Philadelphia 1st: April 1800
Since the date of my last, I have received none from you, though we are in expectation of arrivals from Hamburg, which we think must bring Some tidings of or from you.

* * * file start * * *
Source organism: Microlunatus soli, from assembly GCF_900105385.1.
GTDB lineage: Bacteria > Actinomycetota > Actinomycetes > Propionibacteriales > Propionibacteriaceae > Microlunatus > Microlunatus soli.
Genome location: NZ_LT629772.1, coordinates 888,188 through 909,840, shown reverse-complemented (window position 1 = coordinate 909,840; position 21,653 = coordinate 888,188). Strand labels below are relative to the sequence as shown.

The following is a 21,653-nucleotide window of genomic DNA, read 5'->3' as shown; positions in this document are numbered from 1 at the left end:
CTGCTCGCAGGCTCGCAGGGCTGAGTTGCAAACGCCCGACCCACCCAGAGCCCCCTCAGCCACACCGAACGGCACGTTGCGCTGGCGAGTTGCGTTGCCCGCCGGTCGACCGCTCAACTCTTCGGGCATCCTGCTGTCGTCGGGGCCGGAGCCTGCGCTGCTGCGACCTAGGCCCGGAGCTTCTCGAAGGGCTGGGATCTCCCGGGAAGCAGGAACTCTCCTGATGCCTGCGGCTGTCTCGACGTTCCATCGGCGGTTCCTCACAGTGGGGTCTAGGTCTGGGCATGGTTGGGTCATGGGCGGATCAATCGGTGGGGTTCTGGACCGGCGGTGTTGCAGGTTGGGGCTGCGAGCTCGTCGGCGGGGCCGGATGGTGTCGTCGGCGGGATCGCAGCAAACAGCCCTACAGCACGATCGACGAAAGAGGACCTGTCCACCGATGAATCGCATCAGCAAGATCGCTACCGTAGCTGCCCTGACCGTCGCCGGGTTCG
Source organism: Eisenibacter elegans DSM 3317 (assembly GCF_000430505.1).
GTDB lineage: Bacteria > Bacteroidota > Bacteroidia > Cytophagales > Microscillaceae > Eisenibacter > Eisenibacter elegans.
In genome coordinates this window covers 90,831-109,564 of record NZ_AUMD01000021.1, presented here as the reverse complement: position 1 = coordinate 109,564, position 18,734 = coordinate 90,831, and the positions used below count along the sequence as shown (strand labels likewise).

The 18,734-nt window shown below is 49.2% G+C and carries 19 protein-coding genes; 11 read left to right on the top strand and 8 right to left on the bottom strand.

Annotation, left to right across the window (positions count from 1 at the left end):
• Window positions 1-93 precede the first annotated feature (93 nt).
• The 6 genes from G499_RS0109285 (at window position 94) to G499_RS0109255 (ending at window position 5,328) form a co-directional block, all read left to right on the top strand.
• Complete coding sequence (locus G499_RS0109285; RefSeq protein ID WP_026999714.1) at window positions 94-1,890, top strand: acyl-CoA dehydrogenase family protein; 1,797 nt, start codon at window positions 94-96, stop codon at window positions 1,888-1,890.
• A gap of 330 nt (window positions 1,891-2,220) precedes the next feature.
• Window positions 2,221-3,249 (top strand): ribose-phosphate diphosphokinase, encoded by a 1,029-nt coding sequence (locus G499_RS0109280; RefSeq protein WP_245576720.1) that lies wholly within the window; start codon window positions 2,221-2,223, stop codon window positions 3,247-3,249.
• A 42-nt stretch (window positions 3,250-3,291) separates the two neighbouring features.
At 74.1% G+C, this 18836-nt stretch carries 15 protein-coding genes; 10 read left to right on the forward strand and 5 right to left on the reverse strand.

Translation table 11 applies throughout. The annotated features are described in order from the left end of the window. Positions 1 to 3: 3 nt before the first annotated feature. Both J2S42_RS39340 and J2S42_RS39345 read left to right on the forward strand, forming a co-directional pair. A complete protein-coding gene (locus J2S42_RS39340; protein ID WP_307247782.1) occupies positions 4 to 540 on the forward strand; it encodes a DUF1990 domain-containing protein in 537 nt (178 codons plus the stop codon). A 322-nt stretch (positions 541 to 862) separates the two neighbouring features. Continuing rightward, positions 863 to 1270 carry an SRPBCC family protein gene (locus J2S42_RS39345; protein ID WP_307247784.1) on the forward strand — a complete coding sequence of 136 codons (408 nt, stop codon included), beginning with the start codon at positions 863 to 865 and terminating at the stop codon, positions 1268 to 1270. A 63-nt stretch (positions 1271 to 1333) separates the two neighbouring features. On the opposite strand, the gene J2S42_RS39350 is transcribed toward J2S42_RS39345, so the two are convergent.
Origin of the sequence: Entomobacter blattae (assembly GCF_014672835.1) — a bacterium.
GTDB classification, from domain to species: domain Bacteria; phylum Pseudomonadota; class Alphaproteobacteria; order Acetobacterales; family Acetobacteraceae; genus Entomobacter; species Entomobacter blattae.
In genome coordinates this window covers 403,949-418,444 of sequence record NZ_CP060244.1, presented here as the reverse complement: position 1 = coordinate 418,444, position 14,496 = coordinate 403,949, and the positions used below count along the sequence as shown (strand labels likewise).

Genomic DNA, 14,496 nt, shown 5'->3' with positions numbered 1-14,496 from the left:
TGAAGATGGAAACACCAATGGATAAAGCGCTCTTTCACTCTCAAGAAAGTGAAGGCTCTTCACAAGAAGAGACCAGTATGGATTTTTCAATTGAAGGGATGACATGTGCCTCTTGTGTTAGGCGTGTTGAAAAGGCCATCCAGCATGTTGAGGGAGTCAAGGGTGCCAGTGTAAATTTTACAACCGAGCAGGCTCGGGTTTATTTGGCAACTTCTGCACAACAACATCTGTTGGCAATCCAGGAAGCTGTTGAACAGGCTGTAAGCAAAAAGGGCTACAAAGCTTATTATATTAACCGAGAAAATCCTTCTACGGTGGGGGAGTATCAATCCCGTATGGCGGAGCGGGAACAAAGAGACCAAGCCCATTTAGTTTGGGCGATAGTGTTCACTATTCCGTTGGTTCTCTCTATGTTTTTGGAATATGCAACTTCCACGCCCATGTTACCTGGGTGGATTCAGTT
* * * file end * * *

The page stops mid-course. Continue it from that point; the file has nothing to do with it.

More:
I wrote a letter to Messrs: Marks & Co very soon after the receipt of the papers of Mrs. Engel, and in the course of a few days after, got an answer copy of which I now enclose.—I have put the business into the hands of Mr. Malcom, formerly Secretary to the P——t, who is in the practice of Law at New York, and who thinks something may in time be recovered, by a sale of the lands, though he could not Say how much—He informed me that the affairs of Messrs. Marks &Co have for some time been considered desperate, and thinks nothing more than the provision made for the German Creditors, could be secured by further process. Mr: Malcom has conversed with Messrs: Marks and also with their Attorney, who assured him that the tract of land was capable of division by the terms of reservation and the title Deeds are lodged in the hands of a very respectable Gentleman at NYork for the benefit of the concern, in Trust.